The ethnic mixes created by the natural union of two people or by the influence of immigration (forced or not) are gradually making the colour of a person less important than origin, language and other cultural aspects. Does it not seem to you that the black “stamp” (and all the prejudices still associated with it) will soon be a thing of the past?

Let’s put it this way: What is happening in the United States is that the European population, which has historically been in the majority, is changing dramatically. Increasingly the black and brown community is calling it ‘the browning of America’, and within a few years, communities that have defined themselves as minorities will be the majority of the population. This is starting to cause a lot of concern among people, concern that these people might be on top. They shouldn’t be worried about it but they are and that’s why you see a lot of backlash, trying to change, trying to put rules in place that will oppress people and not uplift them.

I feel sorry for America. In the end, people are going to have to cut back because you can’t, it’s not like you can put the genie back in the bottle. This is a problem. How you deal with it may be a different debate, but it’s certainly happening and it’s certainly going to make the issue of race less important. It is incredibly important now, but when you have a majority black and brown population, I think you also have the integration of communities. Children eventually mix with all kinds of people. There is nothing you can do about that, frankly – you can set standards, but those standards are going to change.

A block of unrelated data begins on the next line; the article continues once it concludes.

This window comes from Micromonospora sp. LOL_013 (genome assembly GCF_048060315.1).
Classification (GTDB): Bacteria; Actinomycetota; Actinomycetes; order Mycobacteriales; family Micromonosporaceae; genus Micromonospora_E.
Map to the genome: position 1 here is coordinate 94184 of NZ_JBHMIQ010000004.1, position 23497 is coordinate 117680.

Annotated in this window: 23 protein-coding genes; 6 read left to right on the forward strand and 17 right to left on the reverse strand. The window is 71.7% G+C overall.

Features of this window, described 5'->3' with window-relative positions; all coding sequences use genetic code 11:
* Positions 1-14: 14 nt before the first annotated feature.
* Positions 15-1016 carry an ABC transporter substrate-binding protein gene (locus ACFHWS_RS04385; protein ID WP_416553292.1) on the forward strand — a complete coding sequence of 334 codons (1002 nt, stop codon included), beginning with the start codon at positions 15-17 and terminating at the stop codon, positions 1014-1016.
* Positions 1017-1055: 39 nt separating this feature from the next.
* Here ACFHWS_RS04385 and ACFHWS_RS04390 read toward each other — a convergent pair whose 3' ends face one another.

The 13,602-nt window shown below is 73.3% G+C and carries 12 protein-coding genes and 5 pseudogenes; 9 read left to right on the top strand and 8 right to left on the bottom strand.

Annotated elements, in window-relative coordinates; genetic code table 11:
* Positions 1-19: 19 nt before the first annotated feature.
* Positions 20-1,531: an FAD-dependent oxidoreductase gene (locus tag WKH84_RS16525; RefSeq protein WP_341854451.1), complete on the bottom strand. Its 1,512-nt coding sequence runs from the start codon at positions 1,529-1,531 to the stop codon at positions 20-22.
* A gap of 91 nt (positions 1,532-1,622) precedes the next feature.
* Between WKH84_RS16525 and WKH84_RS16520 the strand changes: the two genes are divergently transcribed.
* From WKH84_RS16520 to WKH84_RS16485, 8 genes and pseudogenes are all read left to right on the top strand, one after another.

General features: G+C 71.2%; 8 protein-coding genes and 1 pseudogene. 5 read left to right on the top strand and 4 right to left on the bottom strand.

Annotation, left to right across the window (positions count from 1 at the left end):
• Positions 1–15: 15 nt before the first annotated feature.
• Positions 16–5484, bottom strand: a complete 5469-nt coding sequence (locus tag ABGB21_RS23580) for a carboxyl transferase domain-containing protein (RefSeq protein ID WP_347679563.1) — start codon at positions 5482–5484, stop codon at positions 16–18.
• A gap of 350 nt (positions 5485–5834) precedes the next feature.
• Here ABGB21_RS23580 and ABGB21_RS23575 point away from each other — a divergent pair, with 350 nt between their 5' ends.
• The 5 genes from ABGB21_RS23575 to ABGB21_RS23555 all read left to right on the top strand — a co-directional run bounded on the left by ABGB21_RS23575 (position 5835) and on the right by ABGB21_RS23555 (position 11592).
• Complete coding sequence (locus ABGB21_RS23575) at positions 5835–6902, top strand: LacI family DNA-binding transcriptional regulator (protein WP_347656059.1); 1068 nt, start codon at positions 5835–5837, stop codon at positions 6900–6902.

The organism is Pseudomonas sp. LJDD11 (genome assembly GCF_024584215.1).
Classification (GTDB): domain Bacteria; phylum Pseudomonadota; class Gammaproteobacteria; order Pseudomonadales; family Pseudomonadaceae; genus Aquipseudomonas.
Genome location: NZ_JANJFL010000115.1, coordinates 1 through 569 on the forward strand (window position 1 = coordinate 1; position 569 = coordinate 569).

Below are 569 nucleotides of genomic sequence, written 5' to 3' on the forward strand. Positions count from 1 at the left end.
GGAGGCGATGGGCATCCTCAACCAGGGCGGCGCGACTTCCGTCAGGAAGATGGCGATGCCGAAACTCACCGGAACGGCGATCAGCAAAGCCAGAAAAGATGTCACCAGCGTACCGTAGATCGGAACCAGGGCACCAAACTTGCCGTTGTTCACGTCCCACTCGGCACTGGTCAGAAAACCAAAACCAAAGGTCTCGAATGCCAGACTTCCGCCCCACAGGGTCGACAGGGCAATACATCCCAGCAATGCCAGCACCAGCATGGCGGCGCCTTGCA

Martin Luther King III speaks at the 2020 March on Washington

Do you believe that the United Nations provides a fair and expeditious platform for action to pursue human rights claims?

I want to say this very carefully. The UN is obviously controlled by the Security Council. So if you are on the Security Council, you have a voice and maybe things can happen quickly. I think the challenge is that the Security Council is controlled by the permanent members, which means that their people, which includes the United States and a number of others who are permanently. It often seems that all of a sudden one nation can put something forward so that progress isn’t made.

I don’t know how that fits into the democratic process because normally in a democracy, the majority rules. I don’t remember exactly how many members there are in the Security Council, but I think there is an inherent challenge. As I say, one of the rules is that only one nation can block claims.

This is an inherent problem. If everybody agrees, it can be great and it can happen, but if somebody has the ability to veto it, that’s a problem, that’s where the challenges lie. When talking about equity expeditions, I would like that to be the case, but I’m not sure it is at the moment.

‘Never accepted what we’re going through’: MLK III reflects on father’s legacy

If you had to pass a message to the United Nations civil servants, what that would be?

My most important message is to the staff members. They do an excellent job every day, all over the world, and the world needs every one of them to keep doing their part to figure out how we can achieve the goal of creating a better world for all of God’s children.

They’re there to really serve the people, to serve the community and the world. A lot of them do a great job and I applaud what they do, but I think we need to work to do it at even higher levels, do it more efficiently and expeditiously.

The world needs civil servants. The world doesn’t work on its own, it works because there are people out there every day going out there, making a difference, opening doors. Whether it’s in the food services, health services or the civil servants that make things work. That is why we need the commitment of the officials all the time, as they do an amazing job of serving the community.

* Julián Ginzo is a member of the Editorial Board of UN Today.